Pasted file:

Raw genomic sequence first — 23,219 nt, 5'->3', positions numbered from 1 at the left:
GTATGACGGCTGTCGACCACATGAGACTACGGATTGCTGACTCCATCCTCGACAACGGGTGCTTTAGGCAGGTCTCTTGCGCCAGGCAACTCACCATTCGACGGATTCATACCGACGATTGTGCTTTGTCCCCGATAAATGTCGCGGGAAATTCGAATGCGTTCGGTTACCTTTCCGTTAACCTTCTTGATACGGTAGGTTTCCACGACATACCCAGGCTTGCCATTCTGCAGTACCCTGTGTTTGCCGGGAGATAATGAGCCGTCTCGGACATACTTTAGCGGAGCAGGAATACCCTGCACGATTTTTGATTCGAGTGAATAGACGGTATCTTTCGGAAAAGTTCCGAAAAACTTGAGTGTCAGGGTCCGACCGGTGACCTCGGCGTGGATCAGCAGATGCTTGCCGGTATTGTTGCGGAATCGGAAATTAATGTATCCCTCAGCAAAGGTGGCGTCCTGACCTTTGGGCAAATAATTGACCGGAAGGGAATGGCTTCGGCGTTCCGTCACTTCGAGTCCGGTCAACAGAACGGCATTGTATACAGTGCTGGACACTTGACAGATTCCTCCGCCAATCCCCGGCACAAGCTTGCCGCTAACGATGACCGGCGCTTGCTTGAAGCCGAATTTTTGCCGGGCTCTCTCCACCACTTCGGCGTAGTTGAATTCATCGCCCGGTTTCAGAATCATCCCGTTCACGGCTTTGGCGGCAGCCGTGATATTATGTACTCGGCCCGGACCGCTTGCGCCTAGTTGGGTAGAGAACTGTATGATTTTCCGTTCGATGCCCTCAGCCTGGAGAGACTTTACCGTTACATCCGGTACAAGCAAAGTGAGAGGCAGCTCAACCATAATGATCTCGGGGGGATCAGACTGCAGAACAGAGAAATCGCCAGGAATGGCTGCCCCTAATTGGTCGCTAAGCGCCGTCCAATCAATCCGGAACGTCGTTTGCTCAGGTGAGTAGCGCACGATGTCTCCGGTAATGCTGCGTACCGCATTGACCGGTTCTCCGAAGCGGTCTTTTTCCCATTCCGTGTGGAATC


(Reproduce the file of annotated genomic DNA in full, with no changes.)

Raw genomic sequence first — 23,219 nt, 5'->3', positions numbered from 1 at the left:
GTATGACGGCTGTCGACCACATGAGACTACGGATTGCTGACTCCATCCTCGACAACGGGTGCTTTAGGCAGGTCTCTTGCGCCAGGCAACTCACCATTCGACGGATTCATACCGACGATTGTGCTTTGTCCCCGATAAATGTCGCGGGAAATTCGAATGCGTTCGGTTACCTTTCCGTTAACCTTCTTGATACGGTAGGTTTCCACGACATACCCAGGCTTGCCATTCTGCAGTACCCTGTGTTTGCCGGGAGATAATGAGCCGTCTCGGACATACTTTAGCGGAGCAGGAATACCCTGCACGATTTTTGATTCGAGTGAATAGACGGTATCTTTCGGAAAAGTTCCGAAAAACTTGAGTGTCAGGGTCCGACCGGTGACCTCGGCGTGGATCAGCAGATGCTTGCCGGTATTGTTGCGGAATCGGAAATTAATGTATCCCTCAGCAAAGGTGGCGTCCTGACCTTTGGGCAAATAATTGACCGGAAGGGAATGGCTTCGGCGTTCCGTCACTTCGAGTCCGGTCAACAGAACGGCATTGTATACAGTGCTGGACACTTGACAGATTCCTCCGCCAATCCCCGGCACAAGCTTGCCGCTAACGATGACCGGCGCTTGCTTGAAGCCGAATTTTTGCCGGGCTCTCTCCACCACTTCGGCGTAGTTGAATTCATCGCCCGGTTTCAGAATCATCCCGTTCACGGCTTTGGCGGCAGCCGTGATATTATGTACTCGGCCCGGACCGCTTGCGCCTAGTTGGGTAGAGAACTGTATGATTTTCCGTTCGATGCCCTCAGCCTGGAGAGACTTTACCGTTACATCCGGTACAAGCAAAGTGAGAGGCAGCTCAACCATAATGATCTCGGGGGGATCAGACTGCAGAACAGAGAAATCGCCAGGAATGGCTGCCCCTAATTGGTCGCTAAGCGCCGTCCAATCAATCCGGAACGTCGTTTGCTCAGGTGAGTAGCGCACGATGTCTCCGGTAATGCTGCGTACCGCATTGACCGGTTCTCCGAAGCGGTCTTTTTCCCATTCCGTGTGGAATC